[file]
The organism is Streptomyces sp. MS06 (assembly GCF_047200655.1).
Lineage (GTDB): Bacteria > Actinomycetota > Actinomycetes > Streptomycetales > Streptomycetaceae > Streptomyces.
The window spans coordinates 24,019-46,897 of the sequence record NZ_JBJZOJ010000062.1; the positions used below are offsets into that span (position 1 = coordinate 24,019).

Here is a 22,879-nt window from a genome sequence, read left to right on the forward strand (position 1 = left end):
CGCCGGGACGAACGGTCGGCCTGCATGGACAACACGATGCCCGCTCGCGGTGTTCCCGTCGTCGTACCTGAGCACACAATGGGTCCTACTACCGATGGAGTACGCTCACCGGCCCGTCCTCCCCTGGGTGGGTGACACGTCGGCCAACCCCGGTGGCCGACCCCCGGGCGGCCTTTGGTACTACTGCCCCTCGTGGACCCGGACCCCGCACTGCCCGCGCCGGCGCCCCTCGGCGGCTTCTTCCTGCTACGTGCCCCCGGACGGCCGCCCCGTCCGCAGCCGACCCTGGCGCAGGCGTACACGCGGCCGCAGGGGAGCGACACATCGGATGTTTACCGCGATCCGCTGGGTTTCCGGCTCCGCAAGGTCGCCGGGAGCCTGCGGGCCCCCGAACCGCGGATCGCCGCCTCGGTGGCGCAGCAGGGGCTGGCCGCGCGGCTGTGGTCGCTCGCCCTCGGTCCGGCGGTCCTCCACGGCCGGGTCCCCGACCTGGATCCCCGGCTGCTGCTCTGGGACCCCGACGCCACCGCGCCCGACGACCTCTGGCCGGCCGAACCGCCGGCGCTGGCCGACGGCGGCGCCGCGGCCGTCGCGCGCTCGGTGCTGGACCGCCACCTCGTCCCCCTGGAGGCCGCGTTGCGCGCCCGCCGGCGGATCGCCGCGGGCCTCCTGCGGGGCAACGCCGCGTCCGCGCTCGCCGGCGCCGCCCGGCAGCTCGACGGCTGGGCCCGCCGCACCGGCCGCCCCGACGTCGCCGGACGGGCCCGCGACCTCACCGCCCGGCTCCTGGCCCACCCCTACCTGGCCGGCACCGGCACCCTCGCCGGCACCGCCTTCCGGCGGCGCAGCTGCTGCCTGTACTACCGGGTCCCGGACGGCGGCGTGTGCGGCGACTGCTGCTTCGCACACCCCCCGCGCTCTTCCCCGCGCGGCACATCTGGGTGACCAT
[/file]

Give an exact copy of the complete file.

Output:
The organism is Streptomyces sp. MS06 (assembly GCF_047200655.1).
Lineage (GTDB): Bacteria > Actinomycetota > Actinomycetes > Streptomycetales > Streptomycetaceae > Streptomyces.
The window spans coordinates 24,019-46,897 of the sequence record NZ_JBJZOJ010000062.1; the positions used below are offsets into that span (position 1 = coordinate 24,019).

Here is a 22,879-nt window from a genome sequence, read left to right on the forward strand (position 1 = left end):
CGCCGGGACGAACGGTCGGCCTGCATGGACAACACGATGCCCGCTCGCGGTGTTCCCGTCGTCGTACCTGAGCACACAATGGGTCCTACTACCGATGGAGTACGCTCACCGGCCCGTCCTCCCCTGGGTGGGTGACACGTCGGCCAACCCCGGTGGCCGACCCCCGGGCGGCCTTTGGTACTACTGCCCCTCGTGGACCCGGACCCCGCACTGCCCGCGCCGGCGCCCCTCGGCGGCTTCTTCCTGCTACGTGCCCCCGGACGGCCGCCCCGTCCGCAGCCGACCCTGGCGCAGGCGTACACGCGGCCGCAGGGGAGCGACACATCGGATGTTTACCGCGATCCGCTGGGTTTCCGGCTCCGCAAGGTCGCCGGGAGCCTGCGGGCCCCCGAACCGCGGATCGCCGCCTCGGTGGCGCAGCAGGGGCTGGCCGCGCGGCTGTGGTCGCTCGCCCTCGGTCCGGCGGTCCTCCACGGCCGGGTCCCCGACCTGGATCCCCGGCTGCTGCTCTGGGACCCCGACGCCACCGCGCCCGACGACCTCTGGCCGGCCGAACCGCCGGCGCTGGCCGACGGCGGCGCCGCGGCCGTCGCGCGCTCGGTGCTGGACCGCCACCTCGTCCCCCTGGAGGCCGCGTTGCGCGCCCGCCGGCGGATCGCCGCGGGCCTCCTGCGGGGCAACGCCGCGTCCGCGCTCGCCGGCGCCGCCCGGCAGCTCGACGGCTGGGCCCGCCGCACCGGCCGCCCCGACGTCGCCGGACGGGCCCGCGACCTCACCGCCCGGCTCCTGGCCCACCCCTACCTGGCCGGCACCGGCACCCTCGCCGGCACCGCCTTCCGGCGGCGCAGCTGCTGCCTGTACTACCGGGTCCCGGACGGCGGCGTGTGCGGCGACTGCTGCTTCGCACACCCCCCGCGCTCTTCCCCGCGCGGCACATCTGGGTGACCAT